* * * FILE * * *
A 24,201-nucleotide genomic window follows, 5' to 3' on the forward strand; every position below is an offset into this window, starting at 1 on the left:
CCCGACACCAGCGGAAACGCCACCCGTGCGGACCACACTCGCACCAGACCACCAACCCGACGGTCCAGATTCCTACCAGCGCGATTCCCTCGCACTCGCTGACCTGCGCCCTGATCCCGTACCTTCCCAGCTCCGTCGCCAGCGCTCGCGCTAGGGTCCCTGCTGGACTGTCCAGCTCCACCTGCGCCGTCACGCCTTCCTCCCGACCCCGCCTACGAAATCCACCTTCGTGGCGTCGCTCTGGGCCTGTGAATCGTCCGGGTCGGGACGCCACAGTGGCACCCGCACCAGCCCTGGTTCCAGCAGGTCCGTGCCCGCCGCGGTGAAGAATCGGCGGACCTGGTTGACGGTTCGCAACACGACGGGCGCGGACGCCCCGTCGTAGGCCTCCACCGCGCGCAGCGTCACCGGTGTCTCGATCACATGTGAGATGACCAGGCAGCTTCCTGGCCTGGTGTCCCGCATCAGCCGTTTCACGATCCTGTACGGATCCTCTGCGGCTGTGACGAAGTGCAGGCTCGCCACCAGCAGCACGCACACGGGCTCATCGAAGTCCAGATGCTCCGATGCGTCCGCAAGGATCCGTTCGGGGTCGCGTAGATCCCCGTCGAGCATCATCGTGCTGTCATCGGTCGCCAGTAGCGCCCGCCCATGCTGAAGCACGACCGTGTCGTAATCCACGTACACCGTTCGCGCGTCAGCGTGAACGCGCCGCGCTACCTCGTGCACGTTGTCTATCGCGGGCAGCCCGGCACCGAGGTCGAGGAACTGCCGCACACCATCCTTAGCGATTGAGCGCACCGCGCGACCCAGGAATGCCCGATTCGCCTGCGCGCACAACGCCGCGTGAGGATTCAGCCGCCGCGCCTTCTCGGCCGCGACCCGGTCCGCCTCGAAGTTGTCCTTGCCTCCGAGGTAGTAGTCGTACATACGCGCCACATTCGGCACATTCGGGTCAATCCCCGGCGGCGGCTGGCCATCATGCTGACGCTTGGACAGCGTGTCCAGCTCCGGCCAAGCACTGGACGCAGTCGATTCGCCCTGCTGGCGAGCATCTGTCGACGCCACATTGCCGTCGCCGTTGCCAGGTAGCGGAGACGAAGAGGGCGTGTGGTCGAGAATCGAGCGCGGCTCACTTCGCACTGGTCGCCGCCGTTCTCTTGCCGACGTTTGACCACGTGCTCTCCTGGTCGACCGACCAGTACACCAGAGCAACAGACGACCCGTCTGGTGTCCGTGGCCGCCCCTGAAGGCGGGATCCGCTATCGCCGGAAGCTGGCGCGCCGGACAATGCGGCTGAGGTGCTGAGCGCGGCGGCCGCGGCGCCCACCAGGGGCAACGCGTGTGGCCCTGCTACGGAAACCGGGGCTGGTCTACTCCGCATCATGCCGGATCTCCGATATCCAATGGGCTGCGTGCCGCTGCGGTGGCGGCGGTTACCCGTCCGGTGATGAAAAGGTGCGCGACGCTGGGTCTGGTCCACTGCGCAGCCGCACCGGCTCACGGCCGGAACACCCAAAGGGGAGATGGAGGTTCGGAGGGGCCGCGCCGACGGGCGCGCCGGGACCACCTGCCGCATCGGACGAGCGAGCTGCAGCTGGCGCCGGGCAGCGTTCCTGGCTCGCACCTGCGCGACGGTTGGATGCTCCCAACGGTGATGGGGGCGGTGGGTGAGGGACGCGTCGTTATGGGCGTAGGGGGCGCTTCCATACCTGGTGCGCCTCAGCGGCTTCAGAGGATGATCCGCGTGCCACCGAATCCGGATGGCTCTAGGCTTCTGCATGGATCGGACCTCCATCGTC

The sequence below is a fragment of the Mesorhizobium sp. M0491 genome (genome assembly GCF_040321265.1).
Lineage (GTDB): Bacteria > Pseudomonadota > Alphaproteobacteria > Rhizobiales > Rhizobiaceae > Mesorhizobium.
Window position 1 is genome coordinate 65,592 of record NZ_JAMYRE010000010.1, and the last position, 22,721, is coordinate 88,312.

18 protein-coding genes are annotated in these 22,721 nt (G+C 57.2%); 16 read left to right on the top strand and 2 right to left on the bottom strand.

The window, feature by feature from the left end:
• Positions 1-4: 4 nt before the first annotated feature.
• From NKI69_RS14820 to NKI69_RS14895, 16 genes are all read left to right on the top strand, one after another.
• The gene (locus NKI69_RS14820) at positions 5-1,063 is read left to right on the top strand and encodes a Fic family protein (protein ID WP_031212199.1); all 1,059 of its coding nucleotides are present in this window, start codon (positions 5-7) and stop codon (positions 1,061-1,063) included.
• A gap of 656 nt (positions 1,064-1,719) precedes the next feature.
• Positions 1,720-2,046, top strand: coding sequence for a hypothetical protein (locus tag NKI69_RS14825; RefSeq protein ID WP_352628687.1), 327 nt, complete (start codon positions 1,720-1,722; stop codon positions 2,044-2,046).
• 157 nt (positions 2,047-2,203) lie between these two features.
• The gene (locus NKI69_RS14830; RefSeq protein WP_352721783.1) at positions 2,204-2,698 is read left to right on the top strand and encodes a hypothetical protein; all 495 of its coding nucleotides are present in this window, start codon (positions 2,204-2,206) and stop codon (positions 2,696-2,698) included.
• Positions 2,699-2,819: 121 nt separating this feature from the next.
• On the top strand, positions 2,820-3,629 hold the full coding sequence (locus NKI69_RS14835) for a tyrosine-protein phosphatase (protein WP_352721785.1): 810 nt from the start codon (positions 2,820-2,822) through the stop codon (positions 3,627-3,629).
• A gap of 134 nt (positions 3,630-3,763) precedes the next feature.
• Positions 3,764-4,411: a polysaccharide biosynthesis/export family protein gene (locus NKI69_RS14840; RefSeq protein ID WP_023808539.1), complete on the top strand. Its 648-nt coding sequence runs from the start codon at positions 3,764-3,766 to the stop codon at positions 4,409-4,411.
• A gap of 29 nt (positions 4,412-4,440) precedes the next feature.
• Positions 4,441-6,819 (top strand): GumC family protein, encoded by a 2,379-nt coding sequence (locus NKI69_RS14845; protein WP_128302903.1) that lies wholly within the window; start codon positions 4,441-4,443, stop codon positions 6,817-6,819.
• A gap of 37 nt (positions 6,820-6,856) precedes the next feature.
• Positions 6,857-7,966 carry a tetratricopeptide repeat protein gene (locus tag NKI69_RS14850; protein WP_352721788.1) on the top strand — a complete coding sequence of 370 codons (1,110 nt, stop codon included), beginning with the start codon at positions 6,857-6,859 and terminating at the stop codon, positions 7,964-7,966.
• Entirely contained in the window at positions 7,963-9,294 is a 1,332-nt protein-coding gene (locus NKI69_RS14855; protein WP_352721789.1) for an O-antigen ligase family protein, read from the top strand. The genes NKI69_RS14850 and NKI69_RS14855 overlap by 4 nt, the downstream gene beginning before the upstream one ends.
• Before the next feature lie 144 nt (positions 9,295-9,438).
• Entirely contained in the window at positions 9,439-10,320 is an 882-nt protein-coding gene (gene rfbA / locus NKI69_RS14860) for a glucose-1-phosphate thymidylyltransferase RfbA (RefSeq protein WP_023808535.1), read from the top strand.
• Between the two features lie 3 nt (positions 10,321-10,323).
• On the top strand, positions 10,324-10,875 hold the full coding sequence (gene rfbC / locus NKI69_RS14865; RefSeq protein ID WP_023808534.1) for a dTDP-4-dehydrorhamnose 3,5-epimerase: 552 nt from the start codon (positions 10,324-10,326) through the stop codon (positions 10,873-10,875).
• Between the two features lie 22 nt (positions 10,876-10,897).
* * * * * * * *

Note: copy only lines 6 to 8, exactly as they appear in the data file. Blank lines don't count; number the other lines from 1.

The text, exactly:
18 protein-coding genes are annotated in these 22,721 nt (G+C 57.2%); 16 read left to right on the top strand and 2 right to left on the bottom strand.

The window, feature by feature from the left end:
• Positions 1-4: 4 nt before the first annotated feature.